What I learned, I learned from a robot.

What I learned, I learned from a robot.
Let’s face it, teaching isn’t for the weak.  Not only do we have to smile to our student with Asperger’s when he asks us a question that warrants the reply, “No, I am not growing a mustache. Mustache Icon It must just be the lighting.  Eeks! Let’s focus on math now;” we also need to provide multiple means of engagement, representation and expression.  Better known as creating a universally designed learning environment (UDL).   

I have to admit, many moons ago- there were times when I allowed my students to be too dependent on me.  I would read their tests for them, often times take notes for them, type their papers, inflect my voice at JUST the right word to heighten their senses or do the brainstorming while they were disengaged from me.  Afterall, if the work didn’t get completed- my students may have a huge physical meltdown. Who wants THAT to happen?!  To go even further, while on recess duty, if they fell- I’d even rush to help them up.  As I reflect...what a complete disservice I offered them in those moments of my own discomfort.

Today, I work with educators on a daily basis sharing ideas, suggestions, tools to make sure that codependence is so far removed- regardless of any disability.  Afterall, the main teaching/modeling objective for our students should be independence.  Accessing the curriculum independently, in the way our diverse learners need- may require our own mindset change to having high expectations for each and every student.  Yes, the easiest and quickest way to get through a lesson to prevent upset or outburst is to continue to assist them; but the RIGHT thing to do is to give them the tools they need to work independently.  I do not mean just SOME of the time, but ALL of the time.

With a universally designed classroom environment comes independence.  With independence comes confidence.  With confidence comes natural problem-solving in your students’ life skills without relying on us.  We owe it to our students to provide accessible materials with the support of usable assistive technology tools that fits them;  and develop self regulation through everyday experiences.  If you aren’t sure how to make this happen or even find yourself allowing your students to be dependent on you SOME of the time, let me know.  I will fill your “teacher toolbox” with a plethora of resources with FULL support for you to get started with your students.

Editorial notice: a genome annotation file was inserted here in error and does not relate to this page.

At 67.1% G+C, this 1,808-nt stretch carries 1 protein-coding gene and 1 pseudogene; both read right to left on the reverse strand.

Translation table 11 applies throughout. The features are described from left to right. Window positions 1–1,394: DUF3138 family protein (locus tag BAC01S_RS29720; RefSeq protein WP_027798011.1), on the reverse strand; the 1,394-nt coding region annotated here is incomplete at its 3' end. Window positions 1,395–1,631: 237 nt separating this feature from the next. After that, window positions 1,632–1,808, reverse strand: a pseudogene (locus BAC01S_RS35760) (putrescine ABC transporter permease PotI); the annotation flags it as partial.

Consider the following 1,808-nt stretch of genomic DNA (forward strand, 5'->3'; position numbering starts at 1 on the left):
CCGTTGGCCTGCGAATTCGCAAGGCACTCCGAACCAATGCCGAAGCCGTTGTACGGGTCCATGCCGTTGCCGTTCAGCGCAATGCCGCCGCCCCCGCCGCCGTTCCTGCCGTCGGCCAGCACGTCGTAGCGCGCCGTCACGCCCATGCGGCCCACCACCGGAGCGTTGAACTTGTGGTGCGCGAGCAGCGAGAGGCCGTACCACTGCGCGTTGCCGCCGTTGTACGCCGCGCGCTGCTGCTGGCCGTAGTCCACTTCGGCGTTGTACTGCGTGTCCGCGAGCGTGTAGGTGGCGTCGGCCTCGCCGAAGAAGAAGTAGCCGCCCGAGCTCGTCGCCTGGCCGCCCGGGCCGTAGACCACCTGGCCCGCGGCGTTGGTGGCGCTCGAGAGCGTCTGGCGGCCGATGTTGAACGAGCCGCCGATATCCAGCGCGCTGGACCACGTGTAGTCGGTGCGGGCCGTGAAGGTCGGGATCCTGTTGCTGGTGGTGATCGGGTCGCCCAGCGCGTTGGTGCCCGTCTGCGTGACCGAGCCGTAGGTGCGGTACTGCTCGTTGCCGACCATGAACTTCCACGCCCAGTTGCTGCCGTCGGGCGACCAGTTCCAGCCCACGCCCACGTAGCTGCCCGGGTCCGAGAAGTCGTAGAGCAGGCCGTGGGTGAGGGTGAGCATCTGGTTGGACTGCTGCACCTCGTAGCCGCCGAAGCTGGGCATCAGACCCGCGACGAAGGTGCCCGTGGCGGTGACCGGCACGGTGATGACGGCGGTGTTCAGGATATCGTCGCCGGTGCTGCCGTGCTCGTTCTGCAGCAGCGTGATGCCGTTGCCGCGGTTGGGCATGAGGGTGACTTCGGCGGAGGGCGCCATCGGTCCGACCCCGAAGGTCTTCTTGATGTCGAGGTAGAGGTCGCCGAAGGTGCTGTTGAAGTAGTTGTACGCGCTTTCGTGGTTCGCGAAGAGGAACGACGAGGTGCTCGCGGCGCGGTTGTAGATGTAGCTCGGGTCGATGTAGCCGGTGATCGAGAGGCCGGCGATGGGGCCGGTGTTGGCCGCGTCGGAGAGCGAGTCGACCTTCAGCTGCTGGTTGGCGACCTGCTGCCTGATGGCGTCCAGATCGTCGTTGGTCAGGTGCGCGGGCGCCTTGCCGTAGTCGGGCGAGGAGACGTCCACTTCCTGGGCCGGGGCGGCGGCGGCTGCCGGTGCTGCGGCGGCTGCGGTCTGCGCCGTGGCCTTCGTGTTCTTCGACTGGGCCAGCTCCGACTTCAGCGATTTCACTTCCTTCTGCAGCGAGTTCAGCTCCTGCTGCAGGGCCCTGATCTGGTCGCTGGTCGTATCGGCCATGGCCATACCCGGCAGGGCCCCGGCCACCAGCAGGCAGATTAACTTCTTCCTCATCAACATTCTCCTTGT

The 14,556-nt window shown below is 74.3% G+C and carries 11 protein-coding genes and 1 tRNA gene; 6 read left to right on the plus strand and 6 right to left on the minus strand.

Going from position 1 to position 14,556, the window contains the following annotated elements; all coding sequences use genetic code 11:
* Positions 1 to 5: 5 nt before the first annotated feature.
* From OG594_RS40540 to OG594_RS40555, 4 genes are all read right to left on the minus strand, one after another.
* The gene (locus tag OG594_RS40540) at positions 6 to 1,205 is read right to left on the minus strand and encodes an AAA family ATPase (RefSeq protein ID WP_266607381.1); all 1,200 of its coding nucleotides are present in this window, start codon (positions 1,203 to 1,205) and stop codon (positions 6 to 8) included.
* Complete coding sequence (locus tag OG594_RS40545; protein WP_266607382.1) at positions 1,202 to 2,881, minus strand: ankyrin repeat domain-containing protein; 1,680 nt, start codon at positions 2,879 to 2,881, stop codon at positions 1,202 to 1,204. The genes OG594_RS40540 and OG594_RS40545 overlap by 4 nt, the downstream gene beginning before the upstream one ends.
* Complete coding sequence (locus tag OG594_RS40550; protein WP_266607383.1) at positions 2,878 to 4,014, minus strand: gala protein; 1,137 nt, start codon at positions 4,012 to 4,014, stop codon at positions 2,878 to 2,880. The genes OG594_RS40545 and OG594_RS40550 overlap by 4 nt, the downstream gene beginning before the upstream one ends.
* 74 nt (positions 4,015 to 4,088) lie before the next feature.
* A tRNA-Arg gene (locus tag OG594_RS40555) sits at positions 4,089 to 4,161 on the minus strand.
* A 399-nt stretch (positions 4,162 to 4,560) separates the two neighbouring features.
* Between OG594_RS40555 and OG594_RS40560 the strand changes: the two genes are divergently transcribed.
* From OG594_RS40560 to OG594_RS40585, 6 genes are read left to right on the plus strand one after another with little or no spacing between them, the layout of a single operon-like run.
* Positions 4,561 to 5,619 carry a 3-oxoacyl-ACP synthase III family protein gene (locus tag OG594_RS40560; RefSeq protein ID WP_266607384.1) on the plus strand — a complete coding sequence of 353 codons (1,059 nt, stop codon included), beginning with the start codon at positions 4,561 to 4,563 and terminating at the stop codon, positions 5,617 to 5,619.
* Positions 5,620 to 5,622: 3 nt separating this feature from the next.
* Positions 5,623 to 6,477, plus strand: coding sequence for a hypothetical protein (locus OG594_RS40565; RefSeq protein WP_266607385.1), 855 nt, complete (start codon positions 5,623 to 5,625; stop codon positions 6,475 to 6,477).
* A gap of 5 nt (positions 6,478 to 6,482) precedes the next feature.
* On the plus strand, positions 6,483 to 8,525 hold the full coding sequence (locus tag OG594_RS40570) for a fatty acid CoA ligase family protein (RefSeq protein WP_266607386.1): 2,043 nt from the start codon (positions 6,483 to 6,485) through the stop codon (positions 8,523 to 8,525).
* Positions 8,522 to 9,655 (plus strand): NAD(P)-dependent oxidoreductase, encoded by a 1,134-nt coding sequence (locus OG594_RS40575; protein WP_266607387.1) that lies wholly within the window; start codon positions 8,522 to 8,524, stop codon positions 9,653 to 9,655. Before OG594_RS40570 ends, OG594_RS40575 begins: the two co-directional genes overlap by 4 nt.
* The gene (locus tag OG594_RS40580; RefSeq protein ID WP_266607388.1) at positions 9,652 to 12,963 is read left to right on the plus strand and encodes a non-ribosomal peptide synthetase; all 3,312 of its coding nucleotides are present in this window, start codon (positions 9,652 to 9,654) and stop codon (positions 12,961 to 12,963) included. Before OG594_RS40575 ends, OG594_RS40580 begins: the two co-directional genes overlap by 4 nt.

Portrait of Kelli Suding
 
I brought our NAO robot, Ophi- into a few classrooms these past few weeks.  During one of his activities for students in a life skills class, he got tangled in himself and went crashing down on the table robot-face first.  His fall was loud; but not as loud as the shrieks from the teachers and students nearly rushing to pick him up.  I use to pick him up.  However, I now have impeccable wait time.  I held up my hand to assure the students that Ophi was fine and I stood back and let him figure out how to get back up himself.  He did.  Success.  The student’s smiles were stretched from ear to ear because they did not know that he could stand up by himself.  However, I knew.  

Always know that your students can do it.  Believe in them and show them how and/or give them the gift of figuring it out. We don’t have the right to impose our fears, or our lack of confidence in implementing new tools for students to gain independence.  Our students face enough barriers daily…let’s not be one of them.

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Comments 1

Kelli Suding on Tuesday, 15 March 2016 12:21

The app "Fused" was used to create multiple pictures into one and it's FREE! https://itunes.apple.com/us/app/fused-double-exposure-video/id869117407?mt=8

Also, the video and cover photo was created with the green screen app, https://itunes.apple.com/us/app/green-screen-by-do-ink/id730091131?mt=8 For $2.99, you can easily bring in all of your student's interests into the classroom.

The app "Fused" was used to create multiple pictures into one and it's FREE! https://itunes.apple.com/us/app/fused-double-exposure-video/id869117407?mt=8 Also, the video and cover photo was created with the green screen app, https://itunes.apple.com/us/app/green-screen-by-do-ink/id730091131?mt=8 For $2.99, you can easily bring in all of your student's interests into the classroom.
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